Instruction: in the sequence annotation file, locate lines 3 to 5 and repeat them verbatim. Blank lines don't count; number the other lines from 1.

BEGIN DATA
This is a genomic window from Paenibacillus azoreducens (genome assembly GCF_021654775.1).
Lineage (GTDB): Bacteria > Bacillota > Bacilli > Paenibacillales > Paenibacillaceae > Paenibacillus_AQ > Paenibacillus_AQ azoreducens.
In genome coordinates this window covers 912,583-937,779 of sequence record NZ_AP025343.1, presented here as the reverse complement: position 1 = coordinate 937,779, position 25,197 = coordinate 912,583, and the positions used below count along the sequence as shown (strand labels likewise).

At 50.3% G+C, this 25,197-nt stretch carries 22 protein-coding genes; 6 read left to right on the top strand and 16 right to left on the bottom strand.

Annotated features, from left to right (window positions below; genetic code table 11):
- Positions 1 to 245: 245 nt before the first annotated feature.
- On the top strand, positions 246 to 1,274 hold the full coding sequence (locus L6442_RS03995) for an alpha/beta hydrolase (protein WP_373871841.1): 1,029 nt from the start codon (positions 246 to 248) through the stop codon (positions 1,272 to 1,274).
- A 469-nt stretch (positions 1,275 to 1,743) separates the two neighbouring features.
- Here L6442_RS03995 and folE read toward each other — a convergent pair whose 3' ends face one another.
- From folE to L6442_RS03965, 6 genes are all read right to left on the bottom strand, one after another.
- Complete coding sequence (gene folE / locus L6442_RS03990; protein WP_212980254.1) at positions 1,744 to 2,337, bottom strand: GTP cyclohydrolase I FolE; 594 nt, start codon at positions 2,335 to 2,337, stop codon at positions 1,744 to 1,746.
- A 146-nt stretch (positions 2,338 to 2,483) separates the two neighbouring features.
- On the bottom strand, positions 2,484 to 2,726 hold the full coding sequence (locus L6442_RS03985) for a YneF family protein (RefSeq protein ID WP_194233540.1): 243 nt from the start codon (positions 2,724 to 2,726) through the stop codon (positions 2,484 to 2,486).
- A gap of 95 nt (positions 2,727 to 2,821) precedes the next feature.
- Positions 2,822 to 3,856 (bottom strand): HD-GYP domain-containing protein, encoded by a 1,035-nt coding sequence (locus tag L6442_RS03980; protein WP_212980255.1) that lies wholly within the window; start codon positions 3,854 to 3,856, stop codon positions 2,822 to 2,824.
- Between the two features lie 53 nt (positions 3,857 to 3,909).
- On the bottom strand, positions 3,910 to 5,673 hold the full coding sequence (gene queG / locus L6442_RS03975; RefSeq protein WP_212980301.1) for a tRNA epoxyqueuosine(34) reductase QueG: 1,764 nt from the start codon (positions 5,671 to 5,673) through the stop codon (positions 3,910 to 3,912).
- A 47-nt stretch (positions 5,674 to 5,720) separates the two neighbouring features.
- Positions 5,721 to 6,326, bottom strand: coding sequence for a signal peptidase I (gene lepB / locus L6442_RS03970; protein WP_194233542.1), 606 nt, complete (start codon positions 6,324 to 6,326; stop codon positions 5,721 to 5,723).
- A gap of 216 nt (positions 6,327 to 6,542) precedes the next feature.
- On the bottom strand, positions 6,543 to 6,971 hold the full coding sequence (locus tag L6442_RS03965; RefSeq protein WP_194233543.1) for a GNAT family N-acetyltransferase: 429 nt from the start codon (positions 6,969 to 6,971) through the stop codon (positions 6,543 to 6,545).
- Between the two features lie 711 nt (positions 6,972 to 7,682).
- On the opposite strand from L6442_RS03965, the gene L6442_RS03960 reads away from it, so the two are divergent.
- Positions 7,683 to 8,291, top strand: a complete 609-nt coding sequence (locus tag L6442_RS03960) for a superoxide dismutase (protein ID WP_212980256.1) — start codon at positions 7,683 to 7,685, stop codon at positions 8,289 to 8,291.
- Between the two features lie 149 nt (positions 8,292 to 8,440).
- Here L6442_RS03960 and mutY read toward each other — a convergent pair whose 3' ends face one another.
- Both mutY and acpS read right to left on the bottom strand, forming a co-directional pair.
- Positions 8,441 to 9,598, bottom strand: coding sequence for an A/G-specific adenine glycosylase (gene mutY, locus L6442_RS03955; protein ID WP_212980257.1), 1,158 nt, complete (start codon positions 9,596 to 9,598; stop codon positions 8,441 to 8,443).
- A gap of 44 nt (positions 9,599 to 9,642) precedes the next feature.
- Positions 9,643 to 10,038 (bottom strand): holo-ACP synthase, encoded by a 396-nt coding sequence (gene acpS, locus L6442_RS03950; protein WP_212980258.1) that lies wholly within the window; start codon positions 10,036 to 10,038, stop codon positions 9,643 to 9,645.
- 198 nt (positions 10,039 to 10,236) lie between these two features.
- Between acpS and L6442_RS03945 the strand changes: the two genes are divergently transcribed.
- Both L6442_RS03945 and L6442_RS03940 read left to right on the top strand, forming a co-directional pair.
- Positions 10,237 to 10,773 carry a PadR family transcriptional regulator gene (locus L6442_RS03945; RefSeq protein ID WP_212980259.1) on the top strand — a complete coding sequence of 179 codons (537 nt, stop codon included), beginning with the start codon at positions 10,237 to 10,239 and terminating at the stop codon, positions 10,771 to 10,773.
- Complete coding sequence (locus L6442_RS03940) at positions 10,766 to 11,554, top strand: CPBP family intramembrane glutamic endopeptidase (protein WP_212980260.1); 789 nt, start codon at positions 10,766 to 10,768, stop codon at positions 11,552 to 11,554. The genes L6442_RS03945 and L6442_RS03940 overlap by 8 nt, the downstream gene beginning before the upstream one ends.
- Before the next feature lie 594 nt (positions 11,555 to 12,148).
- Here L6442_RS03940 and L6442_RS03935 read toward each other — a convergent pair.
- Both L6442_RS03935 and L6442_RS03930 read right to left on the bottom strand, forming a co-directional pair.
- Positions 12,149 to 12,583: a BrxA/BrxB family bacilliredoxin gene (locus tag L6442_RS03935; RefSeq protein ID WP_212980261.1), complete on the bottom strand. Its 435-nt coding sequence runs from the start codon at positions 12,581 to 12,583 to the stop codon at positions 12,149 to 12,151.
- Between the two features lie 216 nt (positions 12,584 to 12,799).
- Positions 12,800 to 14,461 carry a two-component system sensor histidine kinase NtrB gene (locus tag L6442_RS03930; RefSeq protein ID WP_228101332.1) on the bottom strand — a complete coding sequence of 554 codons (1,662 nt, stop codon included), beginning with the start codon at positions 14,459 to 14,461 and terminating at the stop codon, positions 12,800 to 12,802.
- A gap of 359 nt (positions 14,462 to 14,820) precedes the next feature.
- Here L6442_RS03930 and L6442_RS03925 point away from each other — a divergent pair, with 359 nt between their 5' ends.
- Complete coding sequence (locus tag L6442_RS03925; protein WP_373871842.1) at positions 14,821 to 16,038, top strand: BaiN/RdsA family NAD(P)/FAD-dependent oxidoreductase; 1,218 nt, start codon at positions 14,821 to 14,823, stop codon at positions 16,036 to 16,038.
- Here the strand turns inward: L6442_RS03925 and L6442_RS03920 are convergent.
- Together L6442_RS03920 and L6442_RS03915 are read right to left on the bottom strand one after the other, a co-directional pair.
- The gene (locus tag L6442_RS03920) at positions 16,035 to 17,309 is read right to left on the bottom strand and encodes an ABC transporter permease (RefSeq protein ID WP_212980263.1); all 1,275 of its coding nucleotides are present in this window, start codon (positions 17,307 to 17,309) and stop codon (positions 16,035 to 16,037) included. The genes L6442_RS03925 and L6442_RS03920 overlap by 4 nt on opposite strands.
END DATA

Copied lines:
In genome coordinates this window covers 912,583-937,779 of sequence record NZ_AP025343.1, presented here as the reverse complement: position 1 = coordinate 937,779, position 25,197 = coordinate 912,583, and the positions used below count along the sequence as shown (strand labels likewise).

At 50.3% G+C, this 25,197-nt stretch carries 22 protein-coding genes; 6 read left to right on the top strand and 16 right to left on the bottom strand.

Annotated features, from left to right (window positions below; genetic code table 11):